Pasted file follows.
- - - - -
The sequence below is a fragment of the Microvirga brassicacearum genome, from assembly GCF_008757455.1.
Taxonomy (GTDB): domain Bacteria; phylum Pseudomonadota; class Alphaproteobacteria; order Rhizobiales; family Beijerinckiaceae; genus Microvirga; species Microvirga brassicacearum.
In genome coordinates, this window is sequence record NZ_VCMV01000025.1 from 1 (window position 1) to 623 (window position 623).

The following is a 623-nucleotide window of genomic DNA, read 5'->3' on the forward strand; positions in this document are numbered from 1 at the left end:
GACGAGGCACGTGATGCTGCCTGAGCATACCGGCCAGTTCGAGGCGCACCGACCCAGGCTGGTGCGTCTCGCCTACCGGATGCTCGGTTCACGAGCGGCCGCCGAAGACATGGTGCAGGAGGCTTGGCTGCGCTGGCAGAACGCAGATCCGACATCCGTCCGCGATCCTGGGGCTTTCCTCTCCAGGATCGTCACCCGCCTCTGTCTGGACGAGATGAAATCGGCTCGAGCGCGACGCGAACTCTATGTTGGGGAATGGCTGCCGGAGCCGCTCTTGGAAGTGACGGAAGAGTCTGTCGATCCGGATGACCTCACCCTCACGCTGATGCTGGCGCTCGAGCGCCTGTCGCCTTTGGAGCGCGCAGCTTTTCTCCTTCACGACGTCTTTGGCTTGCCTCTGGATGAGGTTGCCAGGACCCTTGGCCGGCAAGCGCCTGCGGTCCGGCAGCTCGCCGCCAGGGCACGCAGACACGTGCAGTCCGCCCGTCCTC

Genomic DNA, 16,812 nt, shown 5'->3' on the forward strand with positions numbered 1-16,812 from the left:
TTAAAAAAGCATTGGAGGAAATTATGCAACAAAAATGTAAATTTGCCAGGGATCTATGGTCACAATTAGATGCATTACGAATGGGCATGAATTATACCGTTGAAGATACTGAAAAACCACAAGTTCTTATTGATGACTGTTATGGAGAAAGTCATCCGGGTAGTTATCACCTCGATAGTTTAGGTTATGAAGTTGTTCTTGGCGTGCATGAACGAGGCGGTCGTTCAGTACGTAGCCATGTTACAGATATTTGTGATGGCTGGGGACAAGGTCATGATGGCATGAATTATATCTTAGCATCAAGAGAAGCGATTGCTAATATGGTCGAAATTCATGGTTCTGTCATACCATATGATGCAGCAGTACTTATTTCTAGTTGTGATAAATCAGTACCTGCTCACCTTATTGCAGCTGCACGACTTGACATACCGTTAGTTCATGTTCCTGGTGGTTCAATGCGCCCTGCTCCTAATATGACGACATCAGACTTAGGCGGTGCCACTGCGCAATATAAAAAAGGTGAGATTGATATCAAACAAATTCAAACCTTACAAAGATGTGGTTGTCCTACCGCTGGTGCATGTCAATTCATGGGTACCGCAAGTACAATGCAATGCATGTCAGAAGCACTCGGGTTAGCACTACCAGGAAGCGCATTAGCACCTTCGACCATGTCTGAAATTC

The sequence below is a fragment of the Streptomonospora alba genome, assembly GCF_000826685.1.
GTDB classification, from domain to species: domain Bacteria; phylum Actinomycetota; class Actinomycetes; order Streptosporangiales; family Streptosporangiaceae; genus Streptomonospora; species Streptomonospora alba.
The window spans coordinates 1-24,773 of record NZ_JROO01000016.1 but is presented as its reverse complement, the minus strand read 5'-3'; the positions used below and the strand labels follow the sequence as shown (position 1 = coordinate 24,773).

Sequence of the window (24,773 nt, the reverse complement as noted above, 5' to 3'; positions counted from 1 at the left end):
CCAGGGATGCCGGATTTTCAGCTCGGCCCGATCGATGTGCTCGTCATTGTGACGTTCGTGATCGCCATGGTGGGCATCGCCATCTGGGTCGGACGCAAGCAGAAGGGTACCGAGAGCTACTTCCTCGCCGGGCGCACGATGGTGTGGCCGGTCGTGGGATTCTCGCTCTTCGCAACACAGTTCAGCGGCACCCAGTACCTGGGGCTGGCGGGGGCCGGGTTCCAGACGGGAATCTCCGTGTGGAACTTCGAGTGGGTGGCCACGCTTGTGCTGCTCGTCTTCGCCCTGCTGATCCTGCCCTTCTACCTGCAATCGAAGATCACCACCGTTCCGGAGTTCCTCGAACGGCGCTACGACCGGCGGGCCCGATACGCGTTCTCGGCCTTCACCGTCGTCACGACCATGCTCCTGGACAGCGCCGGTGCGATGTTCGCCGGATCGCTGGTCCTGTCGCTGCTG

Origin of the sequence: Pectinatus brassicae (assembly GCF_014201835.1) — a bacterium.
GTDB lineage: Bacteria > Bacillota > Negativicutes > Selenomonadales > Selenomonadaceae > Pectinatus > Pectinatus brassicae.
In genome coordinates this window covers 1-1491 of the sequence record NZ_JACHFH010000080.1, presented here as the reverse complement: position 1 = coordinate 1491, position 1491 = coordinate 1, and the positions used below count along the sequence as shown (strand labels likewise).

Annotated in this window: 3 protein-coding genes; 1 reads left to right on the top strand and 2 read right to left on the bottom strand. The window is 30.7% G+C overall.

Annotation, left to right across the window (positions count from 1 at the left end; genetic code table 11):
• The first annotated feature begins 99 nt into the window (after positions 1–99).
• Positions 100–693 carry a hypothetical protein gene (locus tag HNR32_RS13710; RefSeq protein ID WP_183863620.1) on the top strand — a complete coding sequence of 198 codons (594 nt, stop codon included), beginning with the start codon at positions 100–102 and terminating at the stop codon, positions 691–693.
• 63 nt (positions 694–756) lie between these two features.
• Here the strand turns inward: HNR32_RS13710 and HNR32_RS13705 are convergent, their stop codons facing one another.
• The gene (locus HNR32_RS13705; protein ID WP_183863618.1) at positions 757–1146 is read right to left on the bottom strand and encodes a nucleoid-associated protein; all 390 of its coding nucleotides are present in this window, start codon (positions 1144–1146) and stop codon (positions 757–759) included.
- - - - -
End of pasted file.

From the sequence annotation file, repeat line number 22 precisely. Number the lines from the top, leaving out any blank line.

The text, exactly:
• The gene (locus HNR32_RS13705; protein ID WP_183863618.1) at positions 757–1146 is read right to left on the bottom strand and encodes a nucleoid-associated protein; all 390 of its coding nucleotides are present in this window, start codon (positions 1144–1146) and stop codon (positions 757–759) included.